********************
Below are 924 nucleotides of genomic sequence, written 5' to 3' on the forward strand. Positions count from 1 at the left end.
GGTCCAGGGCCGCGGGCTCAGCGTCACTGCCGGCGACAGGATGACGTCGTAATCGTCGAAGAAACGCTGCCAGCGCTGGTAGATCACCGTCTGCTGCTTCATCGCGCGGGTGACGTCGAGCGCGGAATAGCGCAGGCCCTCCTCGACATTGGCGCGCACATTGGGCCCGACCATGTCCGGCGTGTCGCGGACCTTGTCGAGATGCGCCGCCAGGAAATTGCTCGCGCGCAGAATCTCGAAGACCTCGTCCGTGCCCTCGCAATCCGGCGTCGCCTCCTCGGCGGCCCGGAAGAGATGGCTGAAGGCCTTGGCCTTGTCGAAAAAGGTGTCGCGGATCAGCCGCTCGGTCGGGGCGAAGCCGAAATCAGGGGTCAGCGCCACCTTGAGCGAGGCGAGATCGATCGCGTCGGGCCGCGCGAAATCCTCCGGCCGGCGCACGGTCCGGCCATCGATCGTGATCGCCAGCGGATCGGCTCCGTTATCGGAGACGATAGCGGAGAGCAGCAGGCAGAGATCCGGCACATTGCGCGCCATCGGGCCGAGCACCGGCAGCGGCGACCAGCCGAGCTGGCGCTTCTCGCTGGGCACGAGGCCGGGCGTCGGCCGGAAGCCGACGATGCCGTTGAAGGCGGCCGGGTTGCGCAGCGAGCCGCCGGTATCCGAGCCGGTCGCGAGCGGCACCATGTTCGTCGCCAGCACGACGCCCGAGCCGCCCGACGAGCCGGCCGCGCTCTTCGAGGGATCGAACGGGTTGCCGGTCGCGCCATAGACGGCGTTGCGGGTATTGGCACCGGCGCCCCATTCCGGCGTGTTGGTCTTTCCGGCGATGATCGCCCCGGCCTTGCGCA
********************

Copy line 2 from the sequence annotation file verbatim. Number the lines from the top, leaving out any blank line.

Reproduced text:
GGTCCAGGGCCGCGGGCTCAGCGTCACTGCCGGCGACAGGATGACGTCGTAATCGTCGAAGAAACGCTGCCAGCGCTGGTAGATCACCGTCTGCTGCTTCATCGCGCGGGTGACGTCGAGCGCGGAATAGCGCAGGCCCTCCTCGACATTGGCGCGCACATTGGGCCCGACCATGTCCGGCGTGTCGCGGACCTTGTCGAGATGCGCCGCCAGGAAATTGCTCGCGCGCAGAATCTCGAAGACCTCGTCCGTGCCCTCGCAATCCGGCGTCGCCTCCTCGGCGGCCCGGAAGAGATGGCTGAAGGCCTTGGCCTTGTCGAAAAAGGTGTCGCGGATCAGCCGCTCGGTCGGGGCGAAGCCGAAATCAGGGGTCAGCGCCACCTTGAGCGAGGCGAGATCGATCGCGTCGGGCCGCGCGAAATCCTCCGGCCGGCGCACGGTCCGGCCATCGATCGTGATCGCCAGCGGATCGGCTCCGTTATCGGAGACGATAGCGGAGAGCAGCAGGCAGAGATCCGGCACATTGCGCGCCATCGGGCCGAGCACCGGCAGCGGCGACCAGCCGAGCTGGCGCTTCTCGCTGGGCACGAGGCCGGGCGTCGGCCGGAAGCCGACGATGCCGTTGAAGGCGGCCGGGTTGCGCAGCGAGCCGCCGGTATCCGAGCCGGTCGCGAGCGGCACCATGTTCGTCGCCAGCACGACGCCCGAGCCGCCCGACGAGCCGGCCGCGCTCTTCGAGGGATCGAACGGGTTGCCGGTCGCGCCATAGACGGCGTTGCGGGTATTGGCACCGGCGCCCCATTCCGGCGTGTTGGTCTTTCCGGCGATGATCGCCCCGGCCTTGCGCA